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Perhaps one of the hardest activities of all is listening well.  Miroslav Volf in his book Allah: A Christian Response writes that in every conversation of two people there are seven present.  Me and You.  My image of you and your image of me.  My image of myself and your image of yourself.  The seventh is God. 

Let’s face it.  My image of you is always deficient.  After all, why would you reveal your past shames to me, your scattered thoughts, or your every fear and anxiety.  Less obvious is the deficiency of my self-image.  Yet as a pastor, I have noticed our ability to deceive ourselves.  I have seen liars who believe their own lies.  I have often wondered what parts of my story I have re-written to appear better in my own eyes.  I especially wonder this when I hear how as siblings we can gather and remember different versions of the same story.  My memory is not just shaped by events but by my own emotional life. It is not always the full truth about myself or the events.  While we seldom think about it, the complex mix is present every time I show up for a conversation.  Naming them and knowing them is necessary for good listening. 

Good listening allows us to pay attention to the complexity of ourselves in the midst of conversation.  We can’t always do it.  It is too mentally exhausting.  But sometimes it is the only way to break through the preconceptions, prejudices and harboured anxieties that divide one person from another.  A debate about ideas is not just about ideas.  It is also about judgments that are rooted in our fears, anxieties and loves.  (the debate about LOVE WINS should tell us that).  A conversation is a dance that includes judgments about if this is a place safe enough to open up and share.  Without good listening, we shut each other down to the safe conversations.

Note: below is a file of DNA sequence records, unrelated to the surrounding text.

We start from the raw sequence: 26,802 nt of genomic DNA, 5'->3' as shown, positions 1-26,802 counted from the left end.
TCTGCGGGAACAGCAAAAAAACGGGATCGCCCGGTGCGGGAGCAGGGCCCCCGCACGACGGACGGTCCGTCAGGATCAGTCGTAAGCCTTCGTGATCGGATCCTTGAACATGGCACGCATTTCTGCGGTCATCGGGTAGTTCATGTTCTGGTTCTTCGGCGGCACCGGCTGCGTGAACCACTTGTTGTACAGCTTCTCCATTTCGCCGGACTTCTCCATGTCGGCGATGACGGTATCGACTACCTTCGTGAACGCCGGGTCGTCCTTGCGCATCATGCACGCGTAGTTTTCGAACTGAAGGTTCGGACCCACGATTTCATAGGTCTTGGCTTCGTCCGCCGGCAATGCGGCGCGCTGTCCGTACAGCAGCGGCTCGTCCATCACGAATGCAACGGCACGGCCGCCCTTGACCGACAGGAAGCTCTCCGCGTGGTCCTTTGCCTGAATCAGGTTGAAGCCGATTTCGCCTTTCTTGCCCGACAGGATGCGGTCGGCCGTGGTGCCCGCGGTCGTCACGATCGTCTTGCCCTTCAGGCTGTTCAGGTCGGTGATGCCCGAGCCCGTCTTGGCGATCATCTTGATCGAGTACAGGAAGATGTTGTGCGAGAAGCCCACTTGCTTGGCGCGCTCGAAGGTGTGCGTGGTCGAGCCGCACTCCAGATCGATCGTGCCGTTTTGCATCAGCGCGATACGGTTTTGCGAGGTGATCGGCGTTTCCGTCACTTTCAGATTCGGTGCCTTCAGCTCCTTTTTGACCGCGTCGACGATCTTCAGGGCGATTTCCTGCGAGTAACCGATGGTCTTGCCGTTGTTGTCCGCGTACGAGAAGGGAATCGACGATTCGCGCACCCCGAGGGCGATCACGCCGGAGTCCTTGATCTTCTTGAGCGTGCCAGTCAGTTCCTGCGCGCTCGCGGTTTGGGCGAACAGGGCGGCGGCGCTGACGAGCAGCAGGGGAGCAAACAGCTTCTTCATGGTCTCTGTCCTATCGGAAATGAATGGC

Yesterday, as a couple of guys were talking about the job site, one said that a co-worker advised him not to talk about religion to him.  Wanted nothing to do with it. The co-worker was afraid.  He had some very bad experiences.  Such conversations were not safe.  Good listening creates the safe place to open up the story. 

But it is the seventh in the conversation that is a really healing blessing.  The very fact that God is listening when I am talking reminds me that dishonesty will be observed.  So I need to be honest.  The God who is present is the one who does not show disdain, does not show prejudicial dismissal or self-absorbed interest.  Neither should I.  God loves.  God is truthful.  God is faithful.  God is generous.  God is good.  God is holy. These should be qualities of our conversations as well.  The presence of God in every conversation can keep us honest, true and loving as we pay attention to the other.  Such loving attention to the other is part of the healing redemptive presence of God. 

Good listening is never easy.  But it is part of God’s redemptive project.  It is a way of loving. 

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